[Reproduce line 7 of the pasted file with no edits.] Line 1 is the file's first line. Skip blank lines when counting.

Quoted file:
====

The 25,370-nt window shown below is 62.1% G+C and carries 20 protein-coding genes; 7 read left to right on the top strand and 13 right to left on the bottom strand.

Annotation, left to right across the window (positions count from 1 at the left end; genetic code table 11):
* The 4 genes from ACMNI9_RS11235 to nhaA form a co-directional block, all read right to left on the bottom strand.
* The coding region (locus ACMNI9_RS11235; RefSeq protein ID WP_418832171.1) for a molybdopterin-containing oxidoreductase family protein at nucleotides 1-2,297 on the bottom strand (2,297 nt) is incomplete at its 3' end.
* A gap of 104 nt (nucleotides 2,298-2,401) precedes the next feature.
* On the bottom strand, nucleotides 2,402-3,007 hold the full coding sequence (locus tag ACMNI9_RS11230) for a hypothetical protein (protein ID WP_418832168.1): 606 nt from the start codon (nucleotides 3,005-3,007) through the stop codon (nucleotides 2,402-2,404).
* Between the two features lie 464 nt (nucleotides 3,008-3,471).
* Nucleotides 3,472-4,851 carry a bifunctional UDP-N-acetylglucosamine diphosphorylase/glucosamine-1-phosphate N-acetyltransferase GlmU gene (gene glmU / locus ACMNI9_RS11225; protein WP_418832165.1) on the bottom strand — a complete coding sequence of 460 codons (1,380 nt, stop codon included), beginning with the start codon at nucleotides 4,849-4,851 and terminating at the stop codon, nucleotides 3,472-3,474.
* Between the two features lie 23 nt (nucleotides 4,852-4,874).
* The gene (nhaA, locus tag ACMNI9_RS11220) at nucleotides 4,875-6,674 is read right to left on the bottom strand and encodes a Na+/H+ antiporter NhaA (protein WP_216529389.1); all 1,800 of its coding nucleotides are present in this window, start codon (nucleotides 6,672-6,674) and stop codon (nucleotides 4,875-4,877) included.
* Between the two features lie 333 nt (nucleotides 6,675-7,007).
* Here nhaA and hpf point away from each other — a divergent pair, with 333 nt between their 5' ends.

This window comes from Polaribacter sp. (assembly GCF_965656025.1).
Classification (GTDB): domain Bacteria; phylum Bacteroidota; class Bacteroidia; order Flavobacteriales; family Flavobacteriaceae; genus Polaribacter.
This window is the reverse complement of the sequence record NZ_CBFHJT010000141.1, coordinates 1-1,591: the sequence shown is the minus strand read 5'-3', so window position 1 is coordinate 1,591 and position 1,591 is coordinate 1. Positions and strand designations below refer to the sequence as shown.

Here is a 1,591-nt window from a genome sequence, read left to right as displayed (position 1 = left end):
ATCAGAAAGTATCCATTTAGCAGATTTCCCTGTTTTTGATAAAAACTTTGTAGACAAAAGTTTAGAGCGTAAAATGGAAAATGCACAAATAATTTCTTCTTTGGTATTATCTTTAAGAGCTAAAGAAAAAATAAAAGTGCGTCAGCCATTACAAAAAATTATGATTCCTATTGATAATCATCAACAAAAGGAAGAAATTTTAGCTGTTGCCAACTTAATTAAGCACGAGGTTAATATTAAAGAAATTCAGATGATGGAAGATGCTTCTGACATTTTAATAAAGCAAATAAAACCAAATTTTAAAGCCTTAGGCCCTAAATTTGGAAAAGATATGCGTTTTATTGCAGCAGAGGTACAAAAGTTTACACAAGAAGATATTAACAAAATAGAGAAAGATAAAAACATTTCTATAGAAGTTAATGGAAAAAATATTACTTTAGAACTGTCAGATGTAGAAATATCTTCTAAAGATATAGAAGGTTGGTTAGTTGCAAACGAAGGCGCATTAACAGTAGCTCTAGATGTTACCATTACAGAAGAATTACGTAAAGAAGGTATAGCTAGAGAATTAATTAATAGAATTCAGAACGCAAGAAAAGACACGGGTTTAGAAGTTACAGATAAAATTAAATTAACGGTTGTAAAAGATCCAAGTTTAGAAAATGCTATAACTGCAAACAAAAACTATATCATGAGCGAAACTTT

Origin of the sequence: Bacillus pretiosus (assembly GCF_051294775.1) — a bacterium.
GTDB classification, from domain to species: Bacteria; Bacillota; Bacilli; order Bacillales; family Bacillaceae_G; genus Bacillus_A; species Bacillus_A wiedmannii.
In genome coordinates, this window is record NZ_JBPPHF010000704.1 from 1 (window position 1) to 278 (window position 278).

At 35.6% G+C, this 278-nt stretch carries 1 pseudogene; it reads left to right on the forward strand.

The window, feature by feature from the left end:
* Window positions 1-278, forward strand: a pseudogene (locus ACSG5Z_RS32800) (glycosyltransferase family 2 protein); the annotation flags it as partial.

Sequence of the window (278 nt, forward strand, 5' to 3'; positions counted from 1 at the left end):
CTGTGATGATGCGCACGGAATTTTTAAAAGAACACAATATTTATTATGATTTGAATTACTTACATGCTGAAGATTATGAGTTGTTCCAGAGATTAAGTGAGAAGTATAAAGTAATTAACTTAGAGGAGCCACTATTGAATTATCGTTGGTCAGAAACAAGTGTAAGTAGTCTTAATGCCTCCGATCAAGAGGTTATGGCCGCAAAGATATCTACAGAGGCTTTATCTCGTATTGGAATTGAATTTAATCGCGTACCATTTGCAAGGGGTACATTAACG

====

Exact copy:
* Between the two features lie 464 nt (nucleotides 3,008-3,471).